As I have mentioned before we have all either by design or by accident fdisked an NTFS file system. In doing so all of the files become inaccessible and the assumption for many years was that they could not be recovered. Many of the more recent pieces of data recovery software do not, and cannot bring your file system back into a state where the files can be accessed. In other words, most pieces of data recovery software cannot reverse an accidental fdisk.
Data recovery software has evolved into moving data from the problem drive and placing it on a new drive. The setup for this type of recovery is at best tedious and in some cases can make the current file system problem worse. The first pieces of recovery software I designed and programmed would boot into a DOS prompt from a floppy. Residing on the floppy was the software, and the technician would either execute the software from a command prompt or the AUTOEXEC.BAT file would have an auto-boot of the ‘exe’ in its script. Once the software was online there were many tools that a technician could use to diagnose a file system problem. To this day there are many old pieces of my DOS software that technicians are using to recover a file system.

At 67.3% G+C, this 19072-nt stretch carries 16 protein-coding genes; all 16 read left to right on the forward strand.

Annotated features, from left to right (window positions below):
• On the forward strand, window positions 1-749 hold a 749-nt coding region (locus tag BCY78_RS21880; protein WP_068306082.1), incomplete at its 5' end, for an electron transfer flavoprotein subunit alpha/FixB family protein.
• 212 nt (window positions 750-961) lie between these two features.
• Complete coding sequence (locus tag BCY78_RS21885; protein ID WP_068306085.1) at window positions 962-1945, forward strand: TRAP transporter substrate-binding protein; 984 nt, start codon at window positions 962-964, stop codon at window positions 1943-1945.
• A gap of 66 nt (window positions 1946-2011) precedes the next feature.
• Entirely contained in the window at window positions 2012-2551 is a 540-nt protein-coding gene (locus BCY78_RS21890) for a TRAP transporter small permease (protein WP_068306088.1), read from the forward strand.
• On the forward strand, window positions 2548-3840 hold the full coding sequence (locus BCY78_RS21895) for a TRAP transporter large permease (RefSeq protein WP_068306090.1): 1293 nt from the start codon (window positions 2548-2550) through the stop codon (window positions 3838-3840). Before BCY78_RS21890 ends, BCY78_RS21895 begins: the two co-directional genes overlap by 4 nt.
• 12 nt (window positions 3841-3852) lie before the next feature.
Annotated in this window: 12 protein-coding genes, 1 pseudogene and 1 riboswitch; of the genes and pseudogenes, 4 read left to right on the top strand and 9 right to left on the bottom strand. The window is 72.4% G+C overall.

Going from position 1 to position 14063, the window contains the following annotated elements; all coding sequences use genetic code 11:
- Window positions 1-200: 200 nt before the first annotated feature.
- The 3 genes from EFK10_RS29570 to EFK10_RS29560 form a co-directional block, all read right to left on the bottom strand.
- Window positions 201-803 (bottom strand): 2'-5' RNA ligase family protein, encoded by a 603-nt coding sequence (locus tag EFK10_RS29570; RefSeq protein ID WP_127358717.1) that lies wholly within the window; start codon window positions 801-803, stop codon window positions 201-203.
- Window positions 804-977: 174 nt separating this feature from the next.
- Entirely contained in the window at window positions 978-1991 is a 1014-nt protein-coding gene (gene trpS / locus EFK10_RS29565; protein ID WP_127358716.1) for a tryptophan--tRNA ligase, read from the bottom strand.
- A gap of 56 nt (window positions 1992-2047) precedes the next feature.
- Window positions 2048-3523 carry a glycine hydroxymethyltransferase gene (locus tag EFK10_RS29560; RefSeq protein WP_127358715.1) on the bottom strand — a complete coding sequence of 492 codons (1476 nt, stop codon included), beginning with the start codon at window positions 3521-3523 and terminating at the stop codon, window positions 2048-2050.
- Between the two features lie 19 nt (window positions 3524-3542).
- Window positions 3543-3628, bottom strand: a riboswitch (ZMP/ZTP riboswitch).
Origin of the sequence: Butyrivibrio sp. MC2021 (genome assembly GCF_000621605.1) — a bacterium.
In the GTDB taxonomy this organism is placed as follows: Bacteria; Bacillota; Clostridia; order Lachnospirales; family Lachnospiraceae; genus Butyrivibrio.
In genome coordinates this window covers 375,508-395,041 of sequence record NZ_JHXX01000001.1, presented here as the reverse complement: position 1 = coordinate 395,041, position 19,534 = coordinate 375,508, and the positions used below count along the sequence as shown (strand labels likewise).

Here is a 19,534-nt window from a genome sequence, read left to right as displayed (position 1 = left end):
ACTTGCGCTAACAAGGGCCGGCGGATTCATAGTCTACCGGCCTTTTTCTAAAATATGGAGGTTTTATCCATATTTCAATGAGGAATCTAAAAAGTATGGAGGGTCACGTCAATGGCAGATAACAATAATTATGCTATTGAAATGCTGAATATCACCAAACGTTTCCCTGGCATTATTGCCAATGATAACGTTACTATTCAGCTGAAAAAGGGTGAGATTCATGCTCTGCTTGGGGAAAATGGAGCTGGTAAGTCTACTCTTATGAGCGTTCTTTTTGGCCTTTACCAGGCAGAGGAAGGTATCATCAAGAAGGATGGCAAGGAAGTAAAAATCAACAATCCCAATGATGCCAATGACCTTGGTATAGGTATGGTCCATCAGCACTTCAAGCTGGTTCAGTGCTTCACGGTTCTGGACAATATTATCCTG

What made the software great was the fact that it fixed the file system on the drive that contained the damaged file system. In other words, you didn’t have to buy another drive, mount it, install an OS on it, download software to it, take the damaged file system drive and put it in a USB device and mount it. Then run the software on the damaged file system from the newly installed drive. Then move the data from the bad drive to the good drive. There are also times when there may be so much data to recover that a third drive is brought into the picture as a destination drive for the data.
Why go through all of this kind of trouble? Why write software that would make an end-user go through these types of machinations in order to bring a possible simple fix online? The data recovery software industry moved in this direction because most of the people buying the software were no longer technicians, they were end users. The Internet made everyone a ‘do-it-yourself’ data recovery guru. The end user thought you could buy apiece of software and become ‘JOE TECH’ and fix their problems themselves. Well, they found out quickly that if they misdiagnosed the problem the software that I was writing would wreak havoc on a file system making the problem much worse. So instead of educating the end user and making them take the drive to a trained and qualified data recovery specialist, we wrote software that protected the problem drive. Mores the pity.
Wow, did I get on my soapbox or what? Well, I have exceeded my total blog words for the week on this particular subject. Next week I will show an MBR that is in service, and then I will use fdisk to whack the partition and discuss the file system components affected.
Until next time…
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